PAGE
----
Copyright ©2007 NPR. For personal, noncommercial use only. See Terms of Use. For other uses, prior permission required.

LIANE HANSEN, host:

A recurring quandary around the holiday season is what to get for the music lover on your shopping list? Fortunately, you've come to the right place.

WEEKEND EDITION's music director Ned Wharton drops down our chimney every December with his suggestions for the best discs of the year.

Ned's list for 2007 includes jazz, classical, world music and rock.

(Soundbite of song, "Traffic and Weather")

NED WHARTON: The New Jersey band Fountains of Wayne took the indie pop world by storm a few years with a racy song, "Stacy's Mom," and their solid CD "Welcome Interstate Managers." Maybe they were victims of their own success. The music media jumped all over, out of state plays of their collection of demos and leftovers released in 2005.

But by the time their new studio CD came out this year, critics were reluctant to generate buzz. It's a shame because their latest is as strong as anything they put out. It's called "Traffic and Weather."

(Soundbite of song, "Traffic and Weather")

Mr. CHRIS COLLINGWOOD (Lead Vocal, Fountain of Wayne): (Singing) 5:40, Channel Six news team. Breaking story about a get-rich-quick scheme. One anchor turns and faces the other. Says it's time and I made you my lover. Ooh. We belong together, like traffic and weather. Like traffic and weather.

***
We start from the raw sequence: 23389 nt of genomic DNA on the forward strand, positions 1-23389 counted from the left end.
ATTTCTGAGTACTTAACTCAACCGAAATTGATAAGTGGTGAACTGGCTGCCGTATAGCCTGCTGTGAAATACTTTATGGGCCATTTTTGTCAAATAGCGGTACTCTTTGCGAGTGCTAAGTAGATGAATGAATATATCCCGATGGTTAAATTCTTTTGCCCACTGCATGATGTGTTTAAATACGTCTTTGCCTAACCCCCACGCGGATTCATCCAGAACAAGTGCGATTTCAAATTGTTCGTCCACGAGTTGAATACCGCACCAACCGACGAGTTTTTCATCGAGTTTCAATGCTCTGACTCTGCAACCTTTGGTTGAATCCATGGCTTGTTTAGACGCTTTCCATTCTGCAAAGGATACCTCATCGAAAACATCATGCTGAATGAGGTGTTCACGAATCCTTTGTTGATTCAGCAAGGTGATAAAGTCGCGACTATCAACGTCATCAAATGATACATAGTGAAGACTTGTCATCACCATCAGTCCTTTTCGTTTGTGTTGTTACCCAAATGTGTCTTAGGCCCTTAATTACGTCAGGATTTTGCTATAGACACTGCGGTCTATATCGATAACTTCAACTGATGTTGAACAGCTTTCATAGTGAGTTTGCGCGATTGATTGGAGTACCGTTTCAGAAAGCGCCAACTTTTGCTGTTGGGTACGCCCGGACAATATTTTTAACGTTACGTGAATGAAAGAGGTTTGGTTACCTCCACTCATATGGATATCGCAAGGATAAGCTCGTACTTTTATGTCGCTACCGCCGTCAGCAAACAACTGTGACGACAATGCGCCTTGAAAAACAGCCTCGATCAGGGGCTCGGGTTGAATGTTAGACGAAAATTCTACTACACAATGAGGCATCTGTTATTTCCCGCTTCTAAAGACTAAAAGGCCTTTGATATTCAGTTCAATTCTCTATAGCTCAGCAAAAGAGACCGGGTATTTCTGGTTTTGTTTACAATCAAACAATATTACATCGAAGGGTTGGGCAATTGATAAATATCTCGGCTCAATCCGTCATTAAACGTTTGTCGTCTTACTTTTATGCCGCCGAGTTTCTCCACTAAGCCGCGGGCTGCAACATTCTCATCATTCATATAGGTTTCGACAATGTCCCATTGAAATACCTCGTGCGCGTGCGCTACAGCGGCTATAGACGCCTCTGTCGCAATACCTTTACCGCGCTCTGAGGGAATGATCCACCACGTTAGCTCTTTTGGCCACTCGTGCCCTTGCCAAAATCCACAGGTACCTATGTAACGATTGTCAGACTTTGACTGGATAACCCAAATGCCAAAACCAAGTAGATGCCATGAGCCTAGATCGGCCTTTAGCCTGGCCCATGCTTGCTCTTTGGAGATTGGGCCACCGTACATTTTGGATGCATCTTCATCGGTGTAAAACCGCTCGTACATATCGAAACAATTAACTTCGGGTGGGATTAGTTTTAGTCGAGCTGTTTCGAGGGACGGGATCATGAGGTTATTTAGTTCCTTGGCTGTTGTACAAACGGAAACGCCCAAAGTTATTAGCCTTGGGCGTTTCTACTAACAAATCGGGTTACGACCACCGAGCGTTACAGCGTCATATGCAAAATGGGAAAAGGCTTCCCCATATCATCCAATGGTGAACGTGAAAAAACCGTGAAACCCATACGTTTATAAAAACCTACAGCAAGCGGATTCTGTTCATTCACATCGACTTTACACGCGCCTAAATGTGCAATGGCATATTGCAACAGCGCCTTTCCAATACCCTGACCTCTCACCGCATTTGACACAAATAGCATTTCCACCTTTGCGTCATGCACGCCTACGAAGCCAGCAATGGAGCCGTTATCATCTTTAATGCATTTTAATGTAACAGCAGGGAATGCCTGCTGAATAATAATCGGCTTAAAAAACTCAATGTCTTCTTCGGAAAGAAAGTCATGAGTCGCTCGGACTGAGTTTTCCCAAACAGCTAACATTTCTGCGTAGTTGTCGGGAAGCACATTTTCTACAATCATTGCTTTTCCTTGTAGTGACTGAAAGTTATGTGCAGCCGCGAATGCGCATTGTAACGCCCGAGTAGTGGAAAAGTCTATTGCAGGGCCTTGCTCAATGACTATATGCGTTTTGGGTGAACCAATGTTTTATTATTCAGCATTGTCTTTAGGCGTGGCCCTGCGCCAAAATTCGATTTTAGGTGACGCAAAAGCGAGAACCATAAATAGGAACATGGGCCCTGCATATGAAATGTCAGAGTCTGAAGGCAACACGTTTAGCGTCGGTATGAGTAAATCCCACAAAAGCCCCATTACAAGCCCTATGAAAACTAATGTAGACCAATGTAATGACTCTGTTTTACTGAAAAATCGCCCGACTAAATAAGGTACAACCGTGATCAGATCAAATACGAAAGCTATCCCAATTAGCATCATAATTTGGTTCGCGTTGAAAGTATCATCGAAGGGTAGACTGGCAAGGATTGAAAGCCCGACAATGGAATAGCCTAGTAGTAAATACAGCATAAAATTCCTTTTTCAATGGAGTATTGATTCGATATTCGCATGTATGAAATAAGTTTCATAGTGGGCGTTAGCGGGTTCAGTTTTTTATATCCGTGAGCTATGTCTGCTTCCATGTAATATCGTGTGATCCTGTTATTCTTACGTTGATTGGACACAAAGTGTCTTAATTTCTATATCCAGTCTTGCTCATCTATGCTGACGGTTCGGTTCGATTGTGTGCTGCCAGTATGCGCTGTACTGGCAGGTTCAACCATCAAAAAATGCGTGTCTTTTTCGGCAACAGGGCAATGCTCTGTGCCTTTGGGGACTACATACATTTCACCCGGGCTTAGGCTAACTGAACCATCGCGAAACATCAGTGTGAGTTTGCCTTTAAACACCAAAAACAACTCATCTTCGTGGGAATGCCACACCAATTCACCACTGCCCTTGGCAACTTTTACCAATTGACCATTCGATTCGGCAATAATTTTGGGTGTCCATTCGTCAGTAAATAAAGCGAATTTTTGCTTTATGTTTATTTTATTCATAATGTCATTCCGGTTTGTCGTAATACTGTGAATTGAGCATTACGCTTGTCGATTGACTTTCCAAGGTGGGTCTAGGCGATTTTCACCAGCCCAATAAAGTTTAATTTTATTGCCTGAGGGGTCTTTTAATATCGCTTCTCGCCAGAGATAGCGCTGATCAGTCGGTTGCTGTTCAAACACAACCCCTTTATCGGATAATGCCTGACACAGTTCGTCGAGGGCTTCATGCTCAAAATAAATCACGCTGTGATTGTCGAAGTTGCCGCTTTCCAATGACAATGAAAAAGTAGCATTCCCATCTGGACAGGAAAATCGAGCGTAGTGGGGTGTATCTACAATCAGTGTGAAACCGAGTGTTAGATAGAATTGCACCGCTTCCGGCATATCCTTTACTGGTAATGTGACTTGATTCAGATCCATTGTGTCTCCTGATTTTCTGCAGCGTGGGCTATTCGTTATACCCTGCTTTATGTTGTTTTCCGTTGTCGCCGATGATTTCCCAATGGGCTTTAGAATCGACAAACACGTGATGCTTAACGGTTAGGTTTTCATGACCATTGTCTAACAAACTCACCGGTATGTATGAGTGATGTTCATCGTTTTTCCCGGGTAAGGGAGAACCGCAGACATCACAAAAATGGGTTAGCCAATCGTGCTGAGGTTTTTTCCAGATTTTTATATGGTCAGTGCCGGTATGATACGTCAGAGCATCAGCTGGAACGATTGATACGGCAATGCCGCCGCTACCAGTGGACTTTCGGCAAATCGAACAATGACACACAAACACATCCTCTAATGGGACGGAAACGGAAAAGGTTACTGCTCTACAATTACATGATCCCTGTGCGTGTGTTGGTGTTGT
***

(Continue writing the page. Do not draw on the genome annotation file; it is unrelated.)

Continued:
WHARTON: Newscasters hitting on each other in the title track are typical of the vivid characters that populate the Fountains of Wayne song.

Here's a taste of another track.

(Soundbite of song, "New Reunion")

Mr. COLLINGWOOD: (Singing) Two men sit in a corner of a diner. Both of them look quite a bit like Carl Reiner.

WHARTON: Like modern-day Edward Hoppers, songwriters Adam Schlesinger and Chris Collingwood paint scenes of urban life that jump off the canvas, creating perfect pop miniatures.

(Soundbite of song, "New Reunion")

Mr. COLLINGWOOD: (Singing) The waitress picks it up with their half-eaten bagels. And when her shift is over she goes back to Mineola. Sits on the couch, opens up a diet Cola and says. I'm so, I'm so sick of this place. I'm so ready for a change of place. I'm just looking for a new routine. So she spins her globe and the next thing you know, she's living in Liechtenstein.

WHARTON: If you're shopping for music for the younger set or simply the young at heart, how about this title "Proof of Youth."

That's the name of this exuberant 2007 release from the Go! Team.

(Soundbite of song, "Doing It Right")

GO! TEAM (Band): (Singing) Do it, do it alright. Do it, do it alright.

WHARTON: The Go! Team mastermind, Ian Parton, was a documentary filmmaker. As a songwriter, he's obsessed with the idea of melody and catchiness, and boy, are these hooks catchy. It's a lo-fi affair layered with samples from tutorial films, found sounds, hip-hop beats and schoolyard shout-outs, but what could become chaos leads to loads of fun.

(Soundbite of song, "Doing It Right")